The FBI is investigating whether the Chinese telephone maker ZTE has been selling US computer equipment to Iran.
It is particularly concerned that the company tried to cover it up and obstruct a Department of Commerce probe.
According to the Smoking Gun, the FBI became interested after Reuters ran a yarn about ZTE selling a surveillance system capable of monitoring landline, mobile and Internet communications to Iran's largest telecom firm.
On the list of ZTE gear for the $120 million contract was hardware and software from Microsoft, HP, Oracle, Cisco, and Dell. US companies are not allowed to sell gear to Iran ever since that little revolution the country had against CIA backed puppet despot the Shah of Iran.
Smoking Gun published a confidential FBI affidavit based on a May interview with Ashley Kyle Yablon, the general counsel of ZTE's U.S. subsidiary in Texas.
Yablon told two FBI agents that ZTE officials had discussed shredding documents, altering the packing list, and denying it was genuine in an effort to subvert a Department of Commerce investigation into ZTE's sales of US equipment to Iran.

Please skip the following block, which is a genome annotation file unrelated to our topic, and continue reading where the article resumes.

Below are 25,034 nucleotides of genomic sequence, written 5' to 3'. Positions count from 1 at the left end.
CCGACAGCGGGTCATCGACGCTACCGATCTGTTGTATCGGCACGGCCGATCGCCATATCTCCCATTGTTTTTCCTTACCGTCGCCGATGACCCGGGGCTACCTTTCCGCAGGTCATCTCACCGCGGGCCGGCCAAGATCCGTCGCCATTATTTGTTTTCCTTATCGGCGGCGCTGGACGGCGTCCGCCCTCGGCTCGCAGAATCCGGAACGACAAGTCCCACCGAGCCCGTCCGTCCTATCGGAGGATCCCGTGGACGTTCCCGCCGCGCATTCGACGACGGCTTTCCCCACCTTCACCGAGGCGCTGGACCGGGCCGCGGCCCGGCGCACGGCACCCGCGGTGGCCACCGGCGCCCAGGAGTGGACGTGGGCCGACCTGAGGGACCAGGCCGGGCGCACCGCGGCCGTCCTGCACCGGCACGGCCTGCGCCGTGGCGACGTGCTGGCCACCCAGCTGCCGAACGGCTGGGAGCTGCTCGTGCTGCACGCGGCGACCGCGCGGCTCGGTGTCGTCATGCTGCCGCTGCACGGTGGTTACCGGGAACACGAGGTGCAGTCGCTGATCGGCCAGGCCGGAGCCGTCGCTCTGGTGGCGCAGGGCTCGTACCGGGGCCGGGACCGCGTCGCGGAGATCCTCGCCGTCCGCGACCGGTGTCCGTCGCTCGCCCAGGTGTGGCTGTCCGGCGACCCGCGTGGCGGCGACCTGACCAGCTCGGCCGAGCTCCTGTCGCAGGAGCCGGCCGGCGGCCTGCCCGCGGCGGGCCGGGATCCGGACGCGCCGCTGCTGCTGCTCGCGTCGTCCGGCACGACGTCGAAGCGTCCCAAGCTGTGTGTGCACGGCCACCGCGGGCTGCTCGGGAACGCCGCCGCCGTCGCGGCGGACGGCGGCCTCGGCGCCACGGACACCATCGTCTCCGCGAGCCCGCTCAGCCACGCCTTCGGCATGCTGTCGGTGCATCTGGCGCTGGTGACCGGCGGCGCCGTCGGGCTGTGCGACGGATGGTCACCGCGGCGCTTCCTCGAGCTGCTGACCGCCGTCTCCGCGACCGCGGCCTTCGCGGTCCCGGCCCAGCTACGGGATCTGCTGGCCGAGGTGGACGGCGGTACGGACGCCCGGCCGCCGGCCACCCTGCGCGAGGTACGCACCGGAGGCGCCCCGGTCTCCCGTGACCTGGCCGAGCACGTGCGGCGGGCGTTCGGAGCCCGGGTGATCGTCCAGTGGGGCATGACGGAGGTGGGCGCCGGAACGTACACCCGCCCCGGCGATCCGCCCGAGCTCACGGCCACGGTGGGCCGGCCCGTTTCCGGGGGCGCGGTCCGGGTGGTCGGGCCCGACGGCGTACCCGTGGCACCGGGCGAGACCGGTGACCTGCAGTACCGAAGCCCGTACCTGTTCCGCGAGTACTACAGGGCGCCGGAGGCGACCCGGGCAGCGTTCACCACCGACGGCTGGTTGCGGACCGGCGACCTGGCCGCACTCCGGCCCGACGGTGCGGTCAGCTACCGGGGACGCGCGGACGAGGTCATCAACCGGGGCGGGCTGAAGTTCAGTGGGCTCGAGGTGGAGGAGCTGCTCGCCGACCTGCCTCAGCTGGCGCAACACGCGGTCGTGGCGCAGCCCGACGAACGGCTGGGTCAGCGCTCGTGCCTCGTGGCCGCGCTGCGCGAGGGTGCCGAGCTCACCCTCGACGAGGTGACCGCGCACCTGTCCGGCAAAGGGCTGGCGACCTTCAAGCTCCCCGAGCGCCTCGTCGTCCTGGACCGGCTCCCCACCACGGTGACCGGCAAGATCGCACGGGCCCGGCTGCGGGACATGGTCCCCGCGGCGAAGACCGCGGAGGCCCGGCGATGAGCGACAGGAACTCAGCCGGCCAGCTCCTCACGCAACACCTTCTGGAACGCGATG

Yablon told the FBI that a ZTE attorney had told him the company "was concerned about how the Reuters reporter obtained a copy of the packing list ... because it could no longer 'hide anything.'" Yablon refused to be involved in a cover-up."
Yablon said that a copy of the Iranian contract described how ZTE would evade the US embargo and obtain the US manufactured components specified in the contract for delivery to" the Iranian telecom, Telecommunication.
ZTE owns "sub companies" that it uses to buy US-made telecommunications equipment for sale to countries subject to embargoes, he told the cops.
The news could cause a headache for ZTE in the US, which is trying to prove to Senators that it is not a security risk. ZTE is under investigation by the US House of Representatives' Intelligence Committee over whether its equipment represents a threat to national security.